It’s been a while since I added to the section BOOKS, but I thought I’d mention this one for two reasons. First, it is described as ‘A Photo Essay of Common Birds’, which in practical terms means that most if not all of the species featured will be common to the northern Bahamas and therefore familiar on Abaco. Secondly, I very much like the format of the book: there are clear photos; and all necessary general information including notes on individual characteristics and similar species is presented in an easily assimilable way. Were the Delphi book not designed to be the 2 kg bird-showcasing non-field guide doorstop it is, the San Salvador book is one I should liked to have produced! Birds of San Salvador (sample page 1) Birds of San Salvador (sample page 2) DESCRIPTION “This enchanting book addresses a need for an important audience, the budding naturalist, which many of our students are. Without fanfare and pomposity, the book presents beautiful and inspiring photos and lively discussion, but does not indulge in the details of the accomplished birder. The authors present information about the natural history of birds on San Salvador, Bahamas, not through the eyes of a professional or advanced birder, but through the eyes and photographic lenses of inquiring educators and naturalists. This book will help capture and catalyze the interests of aspiring birders and will be an asset for introductions to the birds of the Bahamas and neighboring Caribbean. Over 400 images, representing 54 species, are all original and include a variety of behaviors and highlight recognition characteristics. The authors’ aesthetic photography, printed on high quality paper, will help reinforce identification and enjoyment. Birds are organized by habitat (Coastal, Interior, and Lakes & Ponds), not by taxonomic affinities. A taxonomic index is included.” 

I’m pleased to see the decision to depart from the usual taxonomic ordering of species, though I recognise that for a serious field guide that tradition is pretty much sacrosanct. We played around with categories and sub-categories a bit (sea birds, water birds, land birds; big, medium, small; cute, splendid, dull, plug-ugly) before settling on Peter Mantle’s excellent idea of straight alphabetical organisation. For a mainly photographic book this gives an element of surprise to turning the pages, and avoids  e.g. 37 pages of warblers species, mostly yellow, all huddled together.  Birds of San Salvador (sample page 4) Birds of San Salvador (sample page 5) I notice that there is a single Amazon review, a good one, that says “This guide to one of the lesser known islands in the Bahamas is a nice one. While not exhaustive, it covers most of the species likely to be seen on San Salvador. The style is unorthodox for a field guide (elements of humor, gives brief description of species, but no real key field marks), the descriptions, locations on the island, and behaviors make this guide useful for those visiting San Salvador. The photographs are excellent.” Birds of San Salvador (sample page 3)For anyone interested in a useful reference guide to the common birds of Abaco, and in possession of a Kindle, this book is easily worth getting electronically.  ‘To be brutally honest’ (™ Sandy Walker), I’d like in due course to produce a small book very like this for Abaco, but it would obviously be naked plagiarism to do that, so of course I won’t. Still, all the same…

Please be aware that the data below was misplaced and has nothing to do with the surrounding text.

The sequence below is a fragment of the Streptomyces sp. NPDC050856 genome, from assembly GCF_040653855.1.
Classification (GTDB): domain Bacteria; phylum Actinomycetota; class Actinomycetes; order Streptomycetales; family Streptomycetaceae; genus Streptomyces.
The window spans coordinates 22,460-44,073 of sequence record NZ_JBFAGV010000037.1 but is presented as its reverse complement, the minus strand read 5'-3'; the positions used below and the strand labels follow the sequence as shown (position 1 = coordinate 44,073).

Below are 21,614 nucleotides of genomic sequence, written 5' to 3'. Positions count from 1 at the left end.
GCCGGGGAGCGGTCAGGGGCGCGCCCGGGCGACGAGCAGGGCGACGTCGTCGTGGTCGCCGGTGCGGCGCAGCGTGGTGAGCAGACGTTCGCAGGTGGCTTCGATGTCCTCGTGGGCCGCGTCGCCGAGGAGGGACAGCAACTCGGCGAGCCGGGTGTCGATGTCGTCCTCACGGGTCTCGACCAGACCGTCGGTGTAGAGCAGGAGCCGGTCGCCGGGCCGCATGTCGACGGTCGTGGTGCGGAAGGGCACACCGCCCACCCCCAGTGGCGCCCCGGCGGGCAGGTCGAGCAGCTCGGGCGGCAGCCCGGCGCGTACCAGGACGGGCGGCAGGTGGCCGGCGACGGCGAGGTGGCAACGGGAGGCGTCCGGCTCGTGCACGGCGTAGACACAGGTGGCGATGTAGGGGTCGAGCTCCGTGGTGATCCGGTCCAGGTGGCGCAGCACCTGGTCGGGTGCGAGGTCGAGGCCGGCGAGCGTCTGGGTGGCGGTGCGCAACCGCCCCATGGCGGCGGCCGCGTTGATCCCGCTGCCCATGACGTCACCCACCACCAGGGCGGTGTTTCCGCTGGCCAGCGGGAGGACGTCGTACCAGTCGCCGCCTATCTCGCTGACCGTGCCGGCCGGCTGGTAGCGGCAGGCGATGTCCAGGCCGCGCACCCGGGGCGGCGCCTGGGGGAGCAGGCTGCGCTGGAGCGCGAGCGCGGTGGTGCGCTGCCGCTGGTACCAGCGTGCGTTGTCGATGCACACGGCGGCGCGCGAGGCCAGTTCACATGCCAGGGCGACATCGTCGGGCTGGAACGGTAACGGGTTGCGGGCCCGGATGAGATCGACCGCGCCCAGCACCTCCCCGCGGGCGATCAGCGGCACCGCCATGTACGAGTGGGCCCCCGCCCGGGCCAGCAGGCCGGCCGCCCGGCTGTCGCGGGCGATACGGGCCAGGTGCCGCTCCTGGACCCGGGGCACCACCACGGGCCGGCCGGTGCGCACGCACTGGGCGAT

Yellow-crowned Night Heron, Abaco 5


The Yellow-crowned Night Heron (Nyctanassa violate) is a smallish heron, and avian counterpart to the Black-crowned Heron (Nycticorax nycticorax). The clue to the main difference between them is in the names. The juveniles of both species are similar. The ‘night’ part of the name refers to their preferred time for feeding. They have broad appetites that include crustaceans, molluscs, frogs, fish, and aquatic insects. 

Yellow-crowned Night Heron, Abaco 6

At Delphi, these lovely birds are regularly seen in gardens round the pool; drinking from the pool; standing hopefully waiting for prey to show itself in the water; and occasionally getting a bit confused by the whole thing (see below). Delphi Club Pool

Looking rightYellow-crowned Night Heron, Abaco 7

Looking wet and ruffledYellow-crowned Night Heron, Abaco 8

Looking hungryYellow-crowned Night Heron, Abaco 9

Looking contentedYellow-crowned Night Heron, Abaco 10

The YNCH will stand motionless, waiting to ambush its prey. So a human, wandering to the pool laden with towel, book, iWotsit™, sun stuff and a cool Kalik, may easily not spot the bird at first. It will have seen you first, anyway, and moved away quietly if it isn’t too sure about you. However, they can be surprisingly tame if not startled. You may settle down, and suddenly sense that you are being watched from the other side of the pool…Yellow-crowned Night Heron, Delphi (DR)

Peter Mantle managed to capture a wonderful moment when a juvenile YCNH made a bit of a mistake early one morning while the pool cover was still in place… It looks embarrassed and slightly apologetic.Yellow-crowned Night Heron (juv) PM IMG_4607 (2)

Usually, these birds are to be found in marshy areas, or by brackish ponds where (unlike the pool) there is a ready supply of food for them. A few miles south of Delphi is an excellent pond for birding near Crossing Rocks, where there is always the chance of seeing an unusual or rare species. Herons and egrets often use the landing stage as a vantage point for scoping out the feeding opportunities. The next pictures are of a juvenile (?teenage) YCNH doing just that – and fortunately, the pond does not have a cover to cause discombobulation of the species. Yellow-crowned Night Heron, Abaco 3 Yellow-crowned Night Heron, Abaco 2Yellow-crowned Night Heron, Abaco 4

Black-crowned night heron for comparison220px-Black-crowned_Night_Heron_RWD7


Photo credits: All RH except the across-pool-starer (David Rainford); the confused juvenile on the pool cover (Peter Mantle); and the last 2 comparatives (Wiki)